Craft is like ’god’––how, even vaguely, can you say what it is?
Like Bluegrass music, it can travel from front-porch knitting to museum acclaim to the mainstream fame of Dale Chihuly. But perhaps the best example of American craft are the quilters of Gees Bend, whose fabulous, raw, original quilts descend from the ancestral skills and thrift of rural Georgia, and whose fame seems to leave them a little bewildered. Everything is there, the skill, the utilitarian pedigree, and that updating twist by which a humble, rural, god-fearing craft looks brilliantly fresh in almost any setting.
Alas, not always so easy. Vast, institutional efforts have been made to lift craft to the level of fine art and have usually fallen short because of that arcane affiliation with use. Art has an intellectual, stellar air. It is Vladimir Horowitz. Craft is the church pianist. Or so the fable goes.
Still, I’m a maker. Making is my impetuous, benevolent id, animating all that I do. Arguably, it’s society’s too, making up a turbulent chunk of human history from the guilds in Europe to the trade unions in America. Every car and house and garment in America was made, often with skilled or very skilled hands. Think of the tilers at Grand Central Station in New York or the glaziers at Chartres. Of Shakers, indeed most of our forbearers, making their furniture, pots and brooms. Of blue collars everywhere.
Still, what is craft now? The rural potter or the sleek Blu Dot chair? The spirited individual (our ingenious tailor in Elmira for whom every forsaken sow’s ear was dance attire just awaiting a needle), or the beguiling system-mindedness of Scandinavia, or even the sweatshops of Malaysia? The single or the network? The environmental conscience or the algorithms tailoring a sofa in Finland? The human or the robotic?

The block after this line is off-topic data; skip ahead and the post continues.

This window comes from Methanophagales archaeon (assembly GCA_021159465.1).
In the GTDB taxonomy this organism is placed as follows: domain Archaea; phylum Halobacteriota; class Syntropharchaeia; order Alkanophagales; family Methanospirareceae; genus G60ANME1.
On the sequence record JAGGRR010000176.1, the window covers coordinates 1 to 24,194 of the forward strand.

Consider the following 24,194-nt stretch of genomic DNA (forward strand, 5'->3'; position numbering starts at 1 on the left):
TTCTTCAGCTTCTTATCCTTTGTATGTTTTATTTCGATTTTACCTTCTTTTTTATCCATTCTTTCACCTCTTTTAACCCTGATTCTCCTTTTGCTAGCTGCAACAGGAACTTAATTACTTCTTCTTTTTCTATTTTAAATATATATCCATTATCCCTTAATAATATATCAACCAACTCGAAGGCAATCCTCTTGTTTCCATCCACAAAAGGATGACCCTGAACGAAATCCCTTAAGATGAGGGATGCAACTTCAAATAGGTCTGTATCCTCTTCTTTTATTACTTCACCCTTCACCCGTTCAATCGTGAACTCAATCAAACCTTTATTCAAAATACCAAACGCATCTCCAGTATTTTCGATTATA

Who was that indefatigable kid that I was in my twenties? I’d drive or fly forever with an introduction in my pocket, just to visit one of the Cardinals of my trade. I loved their homes, which were usually hand-made too. Sam Maloof, David Ellsworth, George Nakashima, Bob Stocksdale. Resplendent, quirky, Zen-like homes, adorned with their work and that of their friends. Sanctuaries of preposterous skill and forms as enchanting as rain. They took me around their studios; I handled their sacred tools. I was, I still in memory am, bewitched.
There is skill, and then there is matter. Stuff. I keep by my bed a little book by the French philosopher Gaston Bachelard, The Poetics of Space. It is an abstruse hymnal to the wonders and mysteriousness of matter itself––clay, salt, wood, ink, glass, waiting to be ‘philosophized,’ waiting to be fashioned.
In Chania, Crete, a block from the harbor, wood-carvers are at work in the old Byzantine style, carving the thrones, screens, and other accessories of an ancient, ornamental faith. I learned what every emblem and flower meant. If a deadline loomed, the guys plugged on. By nine or ten, the medieval shop would be as full as a bar, priests, prostitutes and hoi polloi, laughing, chatting, bestowing food, watching each graven miracle unfold.